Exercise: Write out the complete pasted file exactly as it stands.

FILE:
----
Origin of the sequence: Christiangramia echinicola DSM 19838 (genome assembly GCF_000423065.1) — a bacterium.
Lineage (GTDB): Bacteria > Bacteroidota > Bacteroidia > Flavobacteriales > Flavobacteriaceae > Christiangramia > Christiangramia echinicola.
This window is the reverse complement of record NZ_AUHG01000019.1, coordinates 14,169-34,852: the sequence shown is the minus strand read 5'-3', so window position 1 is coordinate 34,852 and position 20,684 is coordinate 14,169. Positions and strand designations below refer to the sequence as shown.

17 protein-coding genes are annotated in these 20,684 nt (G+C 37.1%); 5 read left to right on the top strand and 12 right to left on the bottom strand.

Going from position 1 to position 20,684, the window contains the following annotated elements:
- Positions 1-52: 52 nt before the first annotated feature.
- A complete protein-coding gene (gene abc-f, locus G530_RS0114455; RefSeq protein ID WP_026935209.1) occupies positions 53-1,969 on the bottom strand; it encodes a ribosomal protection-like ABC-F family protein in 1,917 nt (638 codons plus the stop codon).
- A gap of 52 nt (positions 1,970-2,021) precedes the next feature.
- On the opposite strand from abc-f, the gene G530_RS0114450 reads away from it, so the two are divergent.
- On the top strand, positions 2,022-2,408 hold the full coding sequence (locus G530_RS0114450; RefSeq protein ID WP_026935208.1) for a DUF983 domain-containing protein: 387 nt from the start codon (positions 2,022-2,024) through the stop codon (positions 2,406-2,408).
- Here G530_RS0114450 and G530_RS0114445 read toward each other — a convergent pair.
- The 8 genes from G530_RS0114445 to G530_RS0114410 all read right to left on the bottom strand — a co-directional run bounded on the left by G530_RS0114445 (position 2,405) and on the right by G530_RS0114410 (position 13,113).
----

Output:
Origin of the sequence: Christiangramia echinicola DSM 19838 (genome assembly GCF_000423065.1) — a bacterium.
Lineage (GTDB): Bacteria > Bacteroidota > Bacteroidia > Flavobacteriales > Flavobacteriaceae > Christiangramia > Christiangramia echinicola.
This window is the reverse complement of record NZ_AUHG01000019.1, coordinates 14,169-34,852: the sequence shown is the minus strand read 5'-3', so window position 1 is coordinate 34,852 and position 20,684 is coordinate 14,169. Positions and strand designations below refer to the sequence as shown.

17 protein-coding genes are annotated in these 20,684 nt (G+C 37.1%); 5 read left to right on the top strand and 12 right to left on the bottom strand.

Going from position 1 to position 20,684, the window contains the following annotated elements:
- Positions 1-52: 52 nt before the first annotated feature.
- A complete protein-coding gene (gene abc-f, locus G530_RS0114455; RefSeq protein ID WP_026935209.1) occupies positions 53-1,969 on the bottom strand; it encodes a ribosomal protection-like ABC-F family protein in 1,917 nt (638 codons plus the stop codon).
- A gap of 52 nt (positions 1,970-2,021) precedes the next feature.
- On the opposite strand from abc-f, the gene G530_RS0114450 reads away from it, so the two are divergent.
- On the top strand, positions 2,022-2,408 hold the full coding sequence (locus G530_RS0114450; RefSeq protein ID WP_026935208.1) for a DUF983 domain-containing protein: 387 nt from the start codon (positions 2,022-2,024) through the stop codon (positions 2,406-2,408).
- Here G530_RS0114450 and G530_RS0114445 read toward each other — a convergent pair.
- The 8 genes from G530_RS0114445 to G530_RS0114410 all read right to left on the bottom strand — a co-directional run bounded on the left by G530_RS0114445 (position 2,405) and on the right by G530_RS0114410 (position 13,113).